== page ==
In a large dutch oven or heavy bottomed pot, combine brown sugar, molasses, spices and butter.
Cook over medium heat, stirring constantly until butter has melted.
Turn off the heat and stir in the baking soda. The mixture will foam up.
Once the foaming subsides some, stir in the cocoa.
Add the egg, mixing vigorously so that it does not cook before you get it mixed in.
Once the egg is incorporated, add in the flour a little bit at a time
When you reach the point your arms are too tired to keep stirring in flour, transfer to a lightly oiled work surface ( I did this on my marble countertop) or to a very large bowl. Knead in remaining flour until the dough is smooth.
Cover the dough and let it rest until it's cooled down. At first the dough will be very shiny from the melted butter, but as it cools and the butter rehardens, the dough will start to look more matte.
Form the dough into 3-4 disks and wrap all but one so they don't dry out.
Roll out the first disk between two sheets of parchment paper to about 3/16th-1/8th inch thickness. You'll want your sheets to be the same size as the cookie sheet you'll be using.
Cut out cookies then remove the excess dough but don't move the cookies. Transfer your parchment (with cookies) onto a cookie sheet and place in the freezer for 60 minutes. (Feel free to crowd the pan for freezing)
Preheat oven to 350F
Continue rolling out cookies with remaining dough, repeating steps above.
When ready to bake, take your cookies out of the freezer and reposition them so they don't spread into each other while baking.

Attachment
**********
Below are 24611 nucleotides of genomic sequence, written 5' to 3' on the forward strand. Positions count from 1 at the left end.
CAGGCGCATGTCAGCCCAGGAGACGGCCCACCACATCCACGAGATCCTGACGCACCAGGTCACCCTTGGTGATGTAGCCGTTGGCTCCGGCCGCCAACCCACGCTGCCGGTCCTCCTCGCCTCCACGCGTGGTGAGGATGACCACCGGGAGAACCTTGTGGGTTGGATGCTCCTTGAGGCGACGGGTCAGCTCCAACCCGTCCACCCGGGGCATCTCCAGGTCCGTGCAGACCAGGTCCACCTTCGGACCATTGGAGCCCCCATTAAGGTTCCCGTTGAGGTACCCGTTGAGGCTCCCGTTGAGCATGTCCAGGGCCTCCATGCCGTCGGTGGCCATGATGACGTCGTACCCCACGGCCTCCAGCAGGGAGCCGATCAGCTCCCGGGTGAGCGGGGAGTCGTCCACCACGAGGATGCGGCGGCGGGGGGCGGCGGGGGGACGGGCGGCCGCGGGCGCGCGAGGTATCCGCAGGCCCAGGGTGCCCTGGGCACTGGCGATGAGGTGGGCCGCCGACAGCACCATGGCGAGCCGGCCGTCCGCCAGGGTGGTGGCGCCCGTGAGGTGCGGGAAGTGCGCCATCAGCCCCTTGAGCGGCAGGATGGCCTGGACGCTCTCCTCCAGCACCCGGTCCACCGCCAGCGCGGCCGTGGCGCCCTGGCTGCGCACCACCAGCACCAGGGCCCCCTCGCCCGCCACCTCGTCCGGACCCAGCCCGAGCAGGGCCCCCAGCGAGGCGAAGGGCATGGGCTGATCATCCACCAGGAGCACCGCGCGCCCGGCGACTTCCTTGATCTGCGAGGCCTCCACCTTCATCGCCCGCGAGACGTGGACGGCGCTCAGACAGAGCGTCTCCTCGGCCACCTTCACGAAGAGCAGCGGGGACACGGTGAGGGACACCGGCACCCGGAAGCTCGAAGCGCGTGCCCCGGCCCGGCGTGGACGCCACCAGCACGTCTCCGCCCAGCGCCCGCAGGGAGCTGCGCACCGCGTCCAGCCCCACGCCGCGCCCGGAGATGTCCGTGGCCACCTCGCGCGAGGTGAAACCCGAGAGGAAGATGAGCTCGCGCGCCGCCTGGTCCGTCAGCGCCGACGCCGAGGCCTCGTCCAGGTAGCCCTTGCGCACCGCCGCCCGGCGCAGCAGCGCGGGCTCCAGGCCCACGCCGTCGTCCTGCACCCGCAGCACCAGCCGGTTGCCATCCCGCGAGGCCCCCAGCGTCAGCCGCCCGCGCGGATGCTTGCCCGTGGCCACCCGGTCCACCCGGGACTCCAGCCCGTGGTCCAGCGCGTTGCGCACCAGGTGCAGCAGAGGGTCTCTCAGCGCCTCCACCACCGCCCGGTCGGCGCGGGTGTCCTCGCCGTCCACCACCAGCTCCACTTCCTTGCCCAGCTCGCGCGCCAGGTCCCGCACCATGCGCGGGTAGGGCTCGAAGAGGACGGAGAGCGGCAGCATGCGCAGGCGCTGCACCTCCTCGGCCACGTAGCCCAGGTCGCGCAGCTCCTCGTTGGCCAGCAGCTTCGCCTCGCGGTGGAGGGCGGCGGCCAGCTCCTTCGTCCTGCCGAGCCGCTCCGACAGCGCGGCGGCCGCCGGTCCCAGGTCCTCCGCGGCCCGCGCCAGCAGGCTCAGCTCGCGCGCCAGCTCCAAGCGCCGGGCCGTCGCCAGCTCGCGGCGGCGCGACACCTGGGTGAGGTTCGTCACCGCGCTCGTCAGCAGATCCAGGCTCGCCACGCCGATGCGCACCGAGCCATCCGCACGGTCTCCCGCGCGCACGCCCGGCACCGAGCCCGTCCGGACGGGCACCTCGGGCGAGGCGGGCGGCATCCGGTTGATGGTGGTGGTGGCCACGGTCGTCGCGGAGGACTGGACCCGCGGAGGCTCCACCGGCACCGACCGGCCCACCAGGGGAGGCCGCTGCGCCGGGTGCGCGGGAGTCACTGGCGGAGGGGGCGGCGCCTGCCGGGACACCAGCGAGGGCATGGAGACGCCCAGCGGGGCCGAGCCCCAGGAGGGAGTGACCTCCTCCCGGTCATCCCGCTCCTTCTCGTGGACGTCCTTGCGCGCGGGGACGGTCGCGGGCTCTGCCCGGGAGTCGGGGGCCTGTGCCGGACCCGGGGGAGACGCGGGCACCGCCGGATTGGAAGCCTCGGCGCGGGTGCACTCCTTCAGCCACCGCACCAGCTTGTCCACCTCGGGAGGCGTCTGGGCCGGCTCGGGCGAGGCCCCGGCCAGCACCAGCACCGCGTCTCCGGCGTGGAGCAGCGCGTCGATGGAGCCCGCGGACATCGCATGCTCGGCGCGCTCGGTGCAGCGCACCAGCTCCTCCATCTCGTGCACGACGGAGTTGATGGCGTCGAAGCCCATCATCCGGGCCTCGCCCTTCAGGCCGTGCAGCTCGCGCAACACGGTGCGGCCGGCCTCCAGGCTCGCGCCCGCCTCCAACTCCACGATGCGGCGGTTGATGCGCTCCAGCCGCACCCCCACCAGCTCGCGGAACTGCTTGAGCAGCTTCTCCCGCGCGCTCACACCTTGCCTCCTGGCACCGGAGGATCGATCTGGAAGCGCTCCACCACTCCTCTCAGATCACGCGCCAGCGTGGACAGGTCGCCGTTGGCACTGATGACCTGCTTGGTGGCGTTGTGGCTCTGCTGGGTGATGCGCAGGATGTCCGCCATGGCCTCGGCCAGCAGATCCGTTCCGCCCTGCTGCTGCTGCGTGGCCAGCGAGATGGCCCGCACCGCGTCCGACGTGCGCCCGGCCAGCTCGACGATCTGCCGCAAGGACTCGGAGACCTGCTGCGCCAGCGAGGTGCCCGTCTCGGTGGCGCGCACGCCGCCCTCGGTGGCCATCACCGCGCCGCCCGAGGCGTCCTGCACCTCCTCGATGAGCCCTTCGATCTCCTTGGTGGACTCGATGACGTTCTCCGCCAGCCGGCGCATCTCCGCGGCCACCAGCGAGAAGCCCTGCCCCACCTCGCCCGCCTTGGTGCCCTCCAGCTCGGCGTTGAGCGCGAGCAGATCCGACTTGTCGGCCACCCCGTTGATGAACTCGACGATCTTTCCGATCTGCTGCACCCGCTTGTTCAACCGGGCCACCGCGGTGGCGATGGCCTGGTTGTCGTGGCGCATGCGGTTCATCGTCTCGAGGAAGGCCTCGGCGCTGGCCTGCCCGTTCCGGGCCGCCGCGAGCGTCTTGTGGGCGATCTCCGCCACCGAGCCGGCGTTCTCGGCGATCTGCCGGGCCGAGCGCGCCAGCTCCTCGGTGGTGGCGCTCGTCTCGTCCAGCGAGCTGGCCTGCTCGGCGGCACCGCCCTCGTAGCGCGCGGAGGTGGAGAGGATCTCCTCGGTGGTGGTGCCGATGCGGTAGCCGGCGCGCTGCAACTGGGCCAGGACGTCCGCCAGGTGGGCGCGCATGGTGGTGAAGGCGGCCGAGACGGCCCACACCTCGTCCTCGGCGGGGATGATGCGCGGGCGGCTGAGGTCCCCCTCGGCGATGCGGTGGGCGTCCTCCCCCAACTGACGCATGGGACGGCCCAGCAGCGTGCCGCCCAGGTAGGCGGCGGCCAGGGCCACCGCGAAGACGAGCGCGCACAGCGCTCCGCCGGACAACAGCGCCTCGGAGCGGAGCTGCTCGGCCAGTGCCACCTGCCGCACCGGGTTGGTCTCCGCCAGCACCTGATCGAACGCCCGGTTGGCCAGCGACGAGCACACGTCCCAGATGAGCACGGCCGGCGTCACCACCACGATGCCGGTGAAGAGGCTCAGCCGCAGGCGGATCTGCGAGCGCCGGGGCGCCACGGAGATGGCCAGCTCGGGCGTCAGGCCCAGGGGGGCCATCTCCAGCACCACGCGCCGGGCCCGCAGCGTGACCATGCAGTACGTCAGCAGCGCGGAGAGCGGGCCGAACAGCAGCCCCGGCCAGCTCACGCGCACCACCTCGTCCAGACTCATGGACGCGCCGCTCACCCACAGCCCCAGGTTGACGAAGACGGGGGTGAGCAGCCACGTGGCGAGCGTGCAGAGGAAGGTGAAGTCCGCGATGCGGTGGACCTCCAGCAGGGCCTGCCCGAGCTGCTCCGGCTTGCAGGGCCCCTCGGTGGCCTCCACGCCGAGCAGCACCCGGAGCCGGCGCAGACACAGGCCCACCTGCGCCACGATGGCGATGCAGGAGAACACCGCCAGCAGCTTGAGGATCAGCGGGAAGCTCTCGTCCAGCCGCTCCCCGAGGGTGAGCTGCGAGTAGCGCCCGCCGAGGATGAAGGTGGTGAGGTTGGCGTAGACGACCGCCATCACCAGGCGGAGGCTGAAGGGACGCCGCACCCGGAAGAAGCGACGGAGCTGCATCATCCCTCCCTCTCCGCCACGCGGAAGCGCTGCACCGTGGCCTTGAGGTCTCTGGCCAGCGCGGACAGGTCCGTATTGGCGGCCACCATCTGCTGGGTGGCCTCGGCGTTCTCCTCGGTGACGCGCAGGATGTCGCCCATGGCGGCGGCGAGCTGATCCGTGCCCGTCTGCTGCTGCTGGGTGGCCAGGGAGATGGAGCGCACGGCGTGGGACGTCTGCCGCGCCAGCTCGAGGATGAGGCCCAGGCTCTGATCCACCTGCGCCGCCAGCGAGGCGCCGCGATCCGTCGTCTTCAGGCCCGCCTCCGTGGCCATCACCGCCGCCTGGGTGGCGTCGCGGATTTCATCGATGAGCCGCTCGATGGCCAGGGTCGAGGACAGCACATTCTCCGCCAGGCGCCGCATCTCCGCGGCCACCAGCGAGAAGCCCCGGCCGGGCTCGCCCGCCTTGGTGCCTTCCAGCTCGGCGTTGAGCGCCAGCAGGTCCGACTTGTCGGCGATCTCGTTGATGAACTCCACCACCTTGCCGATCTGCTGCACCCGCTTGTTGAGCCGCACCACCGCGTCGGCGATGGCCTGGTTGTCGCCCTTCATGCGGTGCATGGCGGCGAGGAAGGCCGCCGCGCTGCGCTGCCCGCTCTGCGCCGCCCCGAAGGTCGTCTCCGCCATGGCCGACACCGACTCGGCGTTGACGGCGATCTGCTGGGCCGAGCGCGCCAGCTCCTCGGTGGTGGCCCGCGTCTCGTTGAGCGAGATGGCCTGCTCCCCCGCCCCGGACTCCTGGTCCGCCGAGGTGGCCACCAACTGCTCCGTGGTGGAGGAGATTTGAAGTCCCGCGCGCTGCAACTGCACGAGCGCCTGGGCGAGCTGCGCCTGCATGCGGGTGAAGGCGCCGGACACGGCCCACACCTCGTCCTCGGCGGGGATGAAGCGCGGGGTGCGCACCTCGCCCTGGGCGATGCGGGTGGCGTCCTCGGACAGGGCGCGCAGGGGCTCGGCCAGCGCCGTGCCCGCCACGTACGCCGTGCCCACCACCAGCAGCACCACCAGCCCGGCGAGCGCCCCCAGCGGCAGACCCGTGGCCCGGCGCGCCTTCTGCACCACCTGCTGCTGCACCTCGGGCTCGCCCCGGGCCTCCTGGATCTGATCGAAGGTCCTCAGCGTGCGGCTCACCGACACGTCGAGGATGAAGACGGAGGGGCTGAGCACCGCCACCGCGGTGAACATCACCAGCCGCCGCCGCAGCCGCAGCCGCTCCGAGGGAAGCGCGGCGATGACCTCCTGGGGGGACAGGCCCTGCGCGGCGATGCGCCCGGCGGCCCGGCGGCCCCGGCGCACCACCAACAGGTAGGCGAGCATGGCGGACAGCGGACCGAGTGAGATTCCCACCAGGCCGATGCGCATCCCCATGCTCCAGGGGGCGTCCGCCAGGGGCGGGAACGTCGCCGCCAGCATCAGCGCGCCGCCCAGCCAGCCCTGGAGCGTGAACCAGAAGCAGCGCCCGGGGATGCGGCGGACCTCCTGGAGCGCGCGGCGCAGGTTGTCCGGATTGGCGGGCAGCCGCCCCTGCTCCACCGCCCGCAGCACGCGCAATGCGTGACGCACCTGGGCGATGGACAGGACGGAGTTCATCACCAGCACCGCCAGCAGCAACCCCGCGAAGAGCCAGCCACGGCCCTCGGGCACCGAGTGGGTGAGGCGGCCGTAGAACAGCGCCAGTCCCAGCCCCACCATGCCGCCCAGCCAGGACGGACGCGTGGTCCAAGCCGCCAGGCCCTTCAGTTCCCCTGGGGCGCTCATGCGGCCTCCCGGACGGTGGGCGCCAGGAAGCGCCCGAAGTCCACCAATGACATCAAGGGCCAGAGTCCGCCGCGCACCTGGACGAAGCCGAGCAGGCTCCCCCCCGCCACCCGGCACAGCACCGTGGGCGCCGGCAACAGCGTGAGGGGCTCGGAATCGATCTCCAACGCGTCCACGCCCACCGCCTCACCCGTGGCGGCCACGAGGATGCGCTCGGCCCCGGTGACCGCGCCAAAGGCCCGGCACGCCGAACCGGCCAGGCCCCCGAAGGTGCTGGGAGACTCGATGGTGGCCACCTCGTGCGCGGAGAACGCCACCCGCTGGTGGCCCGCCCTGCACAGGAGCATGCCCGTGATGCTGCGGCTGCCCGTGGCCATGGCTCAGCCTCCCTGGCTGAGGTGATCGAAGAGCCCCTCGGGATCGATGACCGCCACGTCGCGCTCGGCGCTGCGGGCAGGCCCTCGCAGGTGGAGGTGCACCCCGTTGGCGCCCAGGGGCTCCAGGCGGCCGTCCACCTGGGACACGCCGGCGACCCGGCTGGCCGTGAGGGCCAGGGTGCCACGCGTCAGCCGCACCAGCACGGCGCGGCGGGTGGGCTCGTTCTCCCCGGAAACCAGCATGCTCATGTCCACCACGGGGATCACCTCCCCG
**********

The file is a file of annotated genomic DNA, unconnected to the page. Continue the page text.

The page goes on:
Bake cookies 8-10 minutes. This is a guide! If you're cookies are rolled thick they will puff up and spread more and take longer. Thinner, smaller cookies may only take 6-7 minutes. My suggestion is to bake a few first to test the timing in your oven so you don't ruin a whole batch!
How to Make Royal Icing
With a mixer, whip the egg whites with the cream of tartar until stiff peaks form.
Slowly add in powdered sugar, whipping between additions.
Once all the sugar has been added, thin with water one teaspoon at a time to the desired consistency. (see notes)
Fill a pastry bag loaded with a number 2 or 3 piping tip with royal icing and place them in a large glass with a moistened paper towel in the bottom.
Once cookies have cooled completely, have fun decorating! Make sure to leave the cookies overnight to dry.
Keep unused icing in the refrigerator.
Some stores carry pasteurized eggs, but many do not. You can make them at home on the stovetop or the sous vide method. I'll be honest, I don't use pasteurized eggs, but for children, elderly, sick or pregnant cookie eaters safety is a must.
Make sure to not boil the molasses mixture when melting the butter. You don't want to cook the water out of the sugar. That results in hard, rather than soft and chewy cookies.
The thicker these cookies are rolled, the softer they turn out. However the thicker the cookies are, the less they hold their shape during baking. If you'd like soft cookies, I suggest cutting out rounds and then decorating them with vanilla buttercream frosting rather than royal icing.